#4975121 Collision with polygon or Polyeder

Posted by Faelenor on 31 August 2012 - 06:30 AM

The separating axis theorem will tell you if your objects collide, but not where. Then, if you need the exact point(s) of collision, you'll have to check with every face.


#4969841 How to check for UI mouse events properly

Posted by Faelenor on 15 August 2012 - 08:25 AM

Send your mouse event to the UI first and make the UI return a true/false value if it handled the event or not. If not, send the event to the game code.


#4969509 I'm pretty much starting out, just looking for validation/tips.

Posted by Faelenor on 14 August 2012 - 09:57 AM

You don't necessarily have to learn C++ to have control on what you do. No offence, but with your current level of programming skills and by learning C++ in your spare time, it will take years before you can make a game from scratch!

What I would suggest is to start using a game engine such as Unity. You can get good results pretty quickly. The skills you'll learn that way will be a lot more useful to a future game designer than learning how to program in C++. Most game designers have a basis in scripting languages, but the vast majority don't know C++ and will never have to know it.

If by designer you mean programmer (which is not the same at all), then learning C++ can help, but as I said before, it'll take a really long time before you get good results without using an existing game engine.

So, my advice is to use an existing engine. You'll touch programming and design concepts, just like what you want to do, but you won't be overwhelmed by the gigantic task of creating something from scratch.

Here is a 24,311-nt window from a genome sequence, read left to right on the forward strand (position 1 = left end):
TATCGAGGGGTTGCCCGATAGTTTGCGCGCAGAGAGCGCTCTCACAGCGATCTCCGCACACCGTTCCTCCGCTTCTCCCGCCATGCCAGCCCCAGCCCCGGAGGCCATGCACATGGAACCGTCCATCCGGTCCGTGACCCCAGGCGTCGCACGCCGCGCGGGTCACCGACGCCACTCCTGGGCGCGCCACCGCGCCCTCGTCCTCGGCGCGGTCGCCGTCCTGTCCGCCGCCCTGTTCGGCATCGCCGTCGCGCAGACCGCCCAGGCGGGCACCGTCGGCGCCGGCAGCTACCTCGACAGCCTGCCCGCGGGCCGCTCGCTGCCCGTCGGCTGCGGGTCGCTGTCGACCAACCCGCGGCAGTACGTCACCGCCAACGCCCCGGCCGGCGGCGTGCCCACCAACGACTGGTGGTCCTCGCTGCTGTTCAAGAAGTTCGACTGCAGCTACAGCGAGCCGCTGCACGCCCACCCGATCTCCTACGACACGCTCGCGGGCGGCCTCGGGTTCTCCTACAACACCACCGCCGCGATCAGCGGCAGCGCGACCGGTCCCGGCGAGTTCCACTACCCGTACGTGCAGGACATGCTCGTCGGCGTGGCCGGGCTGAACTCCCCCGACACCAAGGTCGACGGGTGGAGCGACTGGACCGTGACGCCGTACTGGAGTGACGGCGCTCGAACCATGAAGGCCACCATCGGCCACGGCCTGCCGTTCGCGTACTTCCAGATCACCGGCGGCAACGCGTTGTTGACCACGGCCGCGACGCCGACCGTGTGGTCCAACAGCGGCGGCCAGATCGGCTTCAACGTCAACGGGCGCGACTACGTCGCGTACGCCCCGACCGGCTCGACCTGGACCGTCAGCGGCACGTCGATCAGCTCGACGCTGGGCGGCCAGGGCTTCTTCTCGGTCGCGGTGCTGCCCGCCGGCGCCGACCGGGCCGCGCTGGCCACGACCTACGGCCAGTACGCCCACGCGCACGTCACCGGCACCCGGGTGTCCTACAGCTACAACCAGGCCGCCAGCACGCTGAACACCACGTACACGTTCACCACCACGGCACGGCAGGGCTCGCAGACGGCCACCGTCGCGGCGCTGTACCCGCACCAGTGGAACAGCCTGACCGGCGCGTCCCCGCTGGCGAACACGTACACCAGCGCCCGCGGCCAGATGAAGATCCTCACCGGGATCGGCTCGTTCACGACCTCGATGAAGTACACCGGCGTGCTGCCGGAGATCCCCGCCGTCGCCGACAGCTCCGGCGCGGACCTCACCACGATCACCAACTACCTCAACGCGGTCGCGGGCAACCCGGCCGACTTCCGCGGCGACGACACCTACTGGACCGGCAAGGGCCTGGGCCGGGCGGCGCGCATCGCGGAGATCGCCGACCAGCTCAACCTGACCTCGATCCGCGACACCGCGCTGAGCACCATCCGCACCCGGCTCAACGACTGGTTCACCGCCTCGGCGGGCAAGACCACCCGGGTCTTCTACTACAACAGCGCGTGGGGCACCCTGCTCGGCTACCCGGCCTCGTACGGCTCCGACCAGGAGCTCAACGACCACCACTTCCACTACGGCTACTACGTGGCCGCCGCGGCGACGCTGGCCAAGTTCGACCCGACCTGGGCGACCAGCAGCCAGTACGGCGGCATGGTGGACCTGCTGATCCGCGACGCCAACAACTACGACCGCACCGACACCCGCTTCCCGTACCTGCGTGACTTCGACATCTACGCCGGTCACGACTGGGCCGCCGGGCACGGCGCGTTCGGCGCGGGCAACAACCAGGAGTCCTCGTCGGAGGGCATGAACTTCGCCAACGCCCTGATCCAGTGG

#4969413 I need a jumpstart

Posted by Faelenor on 14 August 2012 - 05:51 AM

I think that your two questions have a similar answer: it depends on what you want to do. I think that using an existing engine such as Unity is a good way to start, because it will teach you the architecture of modern game engines and you'll be able to have great results pretty quickly. You'll learn how things work in a game. That is a great thing, especially if you would like to become a gameplay/AI programmer. These programmers rarely touch low level stuff, so everything you learn will be valuable in almost any engine. You'll have to deal with linear algebra, some graphics concepts and AI.

If you want to become a game engine programmer, I would still suggest to use a complete engine like Unity first, to at least know how things are done. Then, you can use intermediate libraries like SDL or XNA to create your own engine.

Learning OpenGL or DirectX is not necessary. I'm a professional generalist programmer in the industry since 2003 and I almost never had to touch the low level graphics libraries. It a good thing to know how they work though, but you don't necessarily have to be a power user, unless you want to become a 3D/graphics programmer.

Like I said, I'm a generalist programmer. Before working in the industry, I never made a complete game. I made a huge amount of small programs using a lot of different libraries (graphics, sound, input, physics, etc.). I even tried to make my own game engine and physics engine. I learned a lot of stuff doing that. So, I would say that the paths to work in the game industry are multiples and they depend on your interests and goals. If you really like graphics, you can specialize yourself in that area and just do that, you may have the chance to become a 3D programmer later. But as a tip, at least were I work, the majority of job openings are as gameplay programmers, so you are probably better to just start using a game engine first.

I hope this helps!